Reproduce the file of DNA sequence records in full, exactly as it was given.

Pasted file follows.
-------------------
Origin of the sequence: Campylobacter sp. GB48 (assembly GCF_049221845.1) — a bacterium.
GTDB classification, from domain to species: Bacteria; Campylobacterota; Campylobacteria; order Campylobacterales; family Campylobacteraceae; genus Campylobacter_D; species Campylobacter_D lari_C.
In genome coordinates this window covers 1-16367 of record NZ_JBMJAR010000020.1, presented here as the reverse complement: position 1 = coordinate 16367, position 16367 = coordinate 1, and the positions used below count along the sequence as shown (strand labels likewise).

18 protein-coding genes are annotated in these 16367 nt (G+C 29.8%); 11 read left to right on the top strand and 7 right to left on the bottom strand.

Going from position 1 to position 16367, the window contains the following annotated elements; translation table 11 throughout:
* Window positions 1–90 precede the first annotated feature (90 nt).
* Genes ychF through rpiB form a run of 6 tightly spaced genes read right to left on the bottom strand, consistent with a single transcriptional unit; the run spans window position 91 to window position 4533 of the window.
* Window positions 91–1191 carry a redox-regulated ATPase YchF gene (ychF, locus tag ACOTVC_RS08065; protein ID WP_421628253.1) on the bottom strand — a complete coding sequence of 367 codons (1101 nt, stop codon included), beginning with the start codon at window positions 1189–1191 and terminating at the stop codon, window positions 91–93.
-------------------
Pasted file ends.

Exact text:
Origin of the sequence: Campylobacter sp. GB48 (assembly GCF_049221845.1) — a bacterium.
GTDB classification, from domain to species: Bacteria; Campylobacterota; Campylobacteria; order Campylobacterales; family Campylobacteraceae; genus Campylobacter_D; species Campylobacter_D lari_C.
In genome coordinates this window covers 1-16367 of record NZ_JBMJAR010000020.1, presented here as the reverse complement: position 1 = coordinate 16367, position 16367 = coordinate 1, and the positions used below count along the sequence as shown (strand labels likewise).

18 protein-coding genes are annotated in these 16367 nt (G+C 29.8%); 11 read left to right on the top strand and 7 right to left on the bottom strand.

Going from position 1 to position 16367, the window contains the following annotated elements; translation table 11 throughout:
* Window positions 1–90 precede the first annotated feature (90 nt).
* Genes ychF through rpiB form a run of 6 tightly spaced genes read right to left on the bottom strand, consistent with a single transcriptional unit; the run spans window position 91 to window position 4533 of the window.
* Window positions 91–1191 carry a redox-regulated ATPase YchF gene (ychF, locus tag ACOTVC_RS08065; protein ID WP_421628253.1) on the bottom strand — a complete coding sequence of 367 codons (1101 nt, stop codon included), beginning with the start codon at window positions 1189–1191 and terminating at the stop codon, window positions 91–93.